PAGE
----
When I went to the first meeting with Damian (co-founder of Social Hackers Academy) to hear about them opening Migracode in Barcelona (sponsored by the European Commission) I had no idea what to expect. With few details it’s fair to say I had no reason to have high expectations. To my surprise and his also, the room in El Born was almost completely full. This is the power of volunteering, I’d hear later on from Mozafar, formerly of Code Your Future, another non-profit bootcamp in Glasgow.
The proposition: teaching coding to migrants and refugees as a volunteer for 3 weeks – 12 hours in total – with no teaching experience required. Now I had been involved in a couple of groups as a teacher/mentor such as at my own bootcamp Ironhack, and Codebar, a regular workshop which promoted diversity, but this would be a level up. However, the fixed nature of the commitment seemed very manageable to me, and I wouldn’t be teaching alone. Myself and the rest of the gathering left impressed and I along with many others quickly signed up.
Getting teachers would not be the problem, Damian insisted from his experience in Athens, but finding dedicated students who were willing and determined enough to complete their 8 month comprehensive program. However students they did find and so began the first cohort of their program in October. I would not join until mid November, and admittedly I wasn’t exactly sure what I would find when I did.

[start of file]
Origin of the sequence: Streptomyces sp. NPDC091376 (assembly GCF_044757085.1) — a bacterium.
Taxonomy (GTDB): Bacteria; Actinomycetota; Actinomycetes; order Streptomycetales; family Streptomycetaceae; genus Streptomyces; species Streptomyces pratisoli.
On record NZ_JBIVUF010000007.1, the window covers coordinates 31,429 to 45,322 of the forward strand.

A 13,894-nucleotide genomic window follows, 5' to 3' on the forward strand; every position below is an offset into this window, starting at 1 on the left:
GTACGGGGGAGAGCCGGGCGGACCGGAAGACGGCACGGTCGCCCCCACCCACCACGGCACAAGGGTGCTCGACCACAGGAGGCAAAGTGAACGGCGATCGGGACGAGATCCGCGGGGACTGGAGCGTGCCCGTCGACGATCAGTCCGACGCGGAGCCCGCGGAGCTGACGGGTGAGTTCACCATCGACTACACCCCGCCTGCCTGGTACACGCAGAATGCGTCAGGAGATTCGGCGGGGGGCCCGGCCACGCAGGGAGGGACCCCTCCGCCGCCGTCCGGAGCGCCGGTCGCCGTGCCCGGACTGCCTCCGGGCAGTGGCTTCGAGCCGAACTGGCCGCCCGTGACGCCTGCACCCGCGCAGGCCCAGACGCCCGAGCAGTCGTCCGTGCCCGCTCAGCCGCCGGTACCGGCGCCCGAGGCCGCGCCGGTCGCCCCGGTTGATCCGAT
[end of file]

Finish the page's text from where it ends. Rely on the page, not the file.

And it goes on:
And the students, when I did finally meet them, were just as enthusiastic as promised and although faced with tough new material every class, kept returning faithfully with smiles on their faces. The impact I wanted to have was easily achieved after every “a-ha” moment that we went through together, and I had to be sharp myself in order to repackage the more technical material into concepts more relatable and understandable to new developers.
So after 3 weeks and, actually 24 hours of teaching – I signed up for two sessions per week – I finished my module, happy with my work. However I had been bitten here, and will return in the new year when the students start their projects, putting all their hard fought learnings together when as I promised them, the ‘real fun’ will begin.